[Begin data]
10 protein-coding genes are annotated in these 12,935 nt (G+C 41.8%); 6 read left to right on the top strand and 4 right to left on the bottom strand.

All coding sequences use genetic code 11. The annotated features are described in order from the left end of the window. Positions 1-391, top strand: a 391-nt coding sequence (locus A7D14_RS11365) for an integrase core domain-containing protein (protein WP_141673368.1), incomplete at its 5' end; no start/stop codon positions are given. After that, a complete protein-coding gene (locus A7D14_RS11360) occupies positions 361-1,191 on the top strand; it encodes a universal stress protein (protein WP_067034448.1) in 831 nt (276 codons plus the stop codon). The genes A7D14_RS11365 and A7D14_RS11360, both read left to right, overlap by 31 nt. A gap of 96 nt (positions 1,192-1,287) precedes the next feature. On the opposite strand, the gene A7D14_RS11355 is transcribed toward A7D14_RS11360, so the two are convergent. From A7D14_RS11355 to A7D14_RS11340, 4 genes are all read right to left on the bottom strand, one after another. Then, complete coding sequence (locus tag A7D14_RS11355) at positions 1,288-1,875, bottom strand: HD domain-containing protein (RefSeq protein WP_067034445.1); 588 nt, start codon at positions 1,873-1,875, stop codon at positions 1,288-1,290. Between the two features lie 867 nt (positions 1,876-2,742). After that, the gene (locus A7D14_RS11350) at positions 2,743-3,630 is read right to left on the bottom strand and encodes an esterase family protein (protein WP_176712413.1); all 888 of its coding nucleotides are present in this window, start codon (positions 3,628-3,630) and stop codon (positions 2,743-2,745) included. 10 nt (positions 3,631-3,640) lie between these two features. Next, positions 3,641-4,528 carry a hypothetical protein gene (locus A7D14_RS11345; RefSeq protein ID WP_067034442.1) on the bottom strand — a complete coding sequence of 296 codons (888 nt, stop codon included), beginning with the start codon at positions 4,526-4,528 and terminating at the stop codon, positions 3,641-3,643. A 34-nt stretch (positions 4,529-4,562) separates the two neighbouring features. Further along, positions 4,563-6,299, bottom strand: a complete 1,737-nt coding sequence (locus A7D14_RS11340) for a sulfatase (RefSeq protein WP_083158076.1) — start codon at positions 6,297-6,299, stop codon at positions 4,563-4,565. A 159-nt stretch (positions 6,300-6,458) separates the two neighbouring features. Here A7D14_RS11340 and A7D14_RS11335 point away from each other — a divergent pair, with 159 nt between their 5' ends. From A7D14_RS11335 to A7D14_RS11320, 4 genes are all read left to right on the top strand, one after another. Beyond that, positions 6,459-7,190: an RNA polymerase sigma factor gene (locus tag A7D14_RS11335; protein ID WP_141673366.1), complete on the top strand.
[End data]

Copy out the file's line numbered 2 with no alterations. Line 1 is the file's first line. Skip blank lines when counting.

All coding sequences use genetic code 11. The annotated features are described in order from the left end of the window. Positions 1-391, top strand: a 391-nt coding sequence (locus A7D14_RS11365) for an integrase core domain-containing protein (protein WP_141673368.1), incomplete at its 5' end; no start/stop codon positions are given. After that, a complete protein-coding gene (locus A7D14_RS11360) occupies positions 361-1,191 on the top strand; it encodes a universal stress protein (protein WP_067034448.1) in 831 nt (276 codons plus the stop codon). The genes A7D14_RS11365 and A7D14_RS11360, both read left to right, overlap by 31 nt. A gap of 96 nt (positions 1,192-1,287) precedes the next feature. On the opposite strand, the gene A7D14_RS11355 is transcribed toward A7D14_RS11360, so the two are convergent. From A7D14_RS11355 to A7D14_RS11340, 4 genes are all read right to left on the bottom strand, one after another. Then, complete coding sequence (locus tag A7D14_RS11355) at positions 1,288-1,875, bottom strand: HD domain-containing protein (RefSeq protein WP_067034445.1); 588 nt, start codon at positions 1,873-1,875, stop codon at positions 1,288-1,290. Between the two features lie 867 nt (positions 1,876-2,742). After that, the gene (locus A7D14_RS11350) at positions 2,743-3,630 is read right to left on the bottom strand and encodes an esterase family protein (protein WP_176712413.1); all 888 of its coding nucleotides are present in this window, start codon (positions 3,628-3,630) and stop codon (positions 2,743-2,745) included. 10 nt (positions 3,631-3,640) lie between these two features. Next, positions 3,641-4,528 carry a hypothetical protein gene (locus A7D14_RS11345; RefSeq protein ID WP_067034442.1) on the bottom strand — a complete coding sequence of 296 codons (888 nt, stop codon included), beginning with the start codon at positions 4,526-4,528 and terminating at the stop codon, positions 3,641-3,643. A 34-nt stretch (positions 4,529-4,562) separates the two neighbouring features. Further along, positions 4,563-6,299, bottom strand: a complete 1,737-nt coding sequence (locus A7D14_RS11340) for a sulfatase (RefSeq protein WP_083158076.1) — start codon at positions 6,297-6,299, stop codon at positions 4,563-4,565. A 159-nt stretch (positions 6,300-6,458) separates the two neighbouring features. Here A7D14_RS11340 and A7D14_RS11335 point away from each other — a divergent pair, with 159 nt between their 5' ends. From A7D14_RS11335 to A7D14_RS11320, 4 genes are all read left to right on the top strand, one after another. Beyond that, positions 6,459-7,190: an RNA polymerase sigma factor gene (locus tag A7D14_RS11335; protein ID WP_141673366.1), complete on the top strand.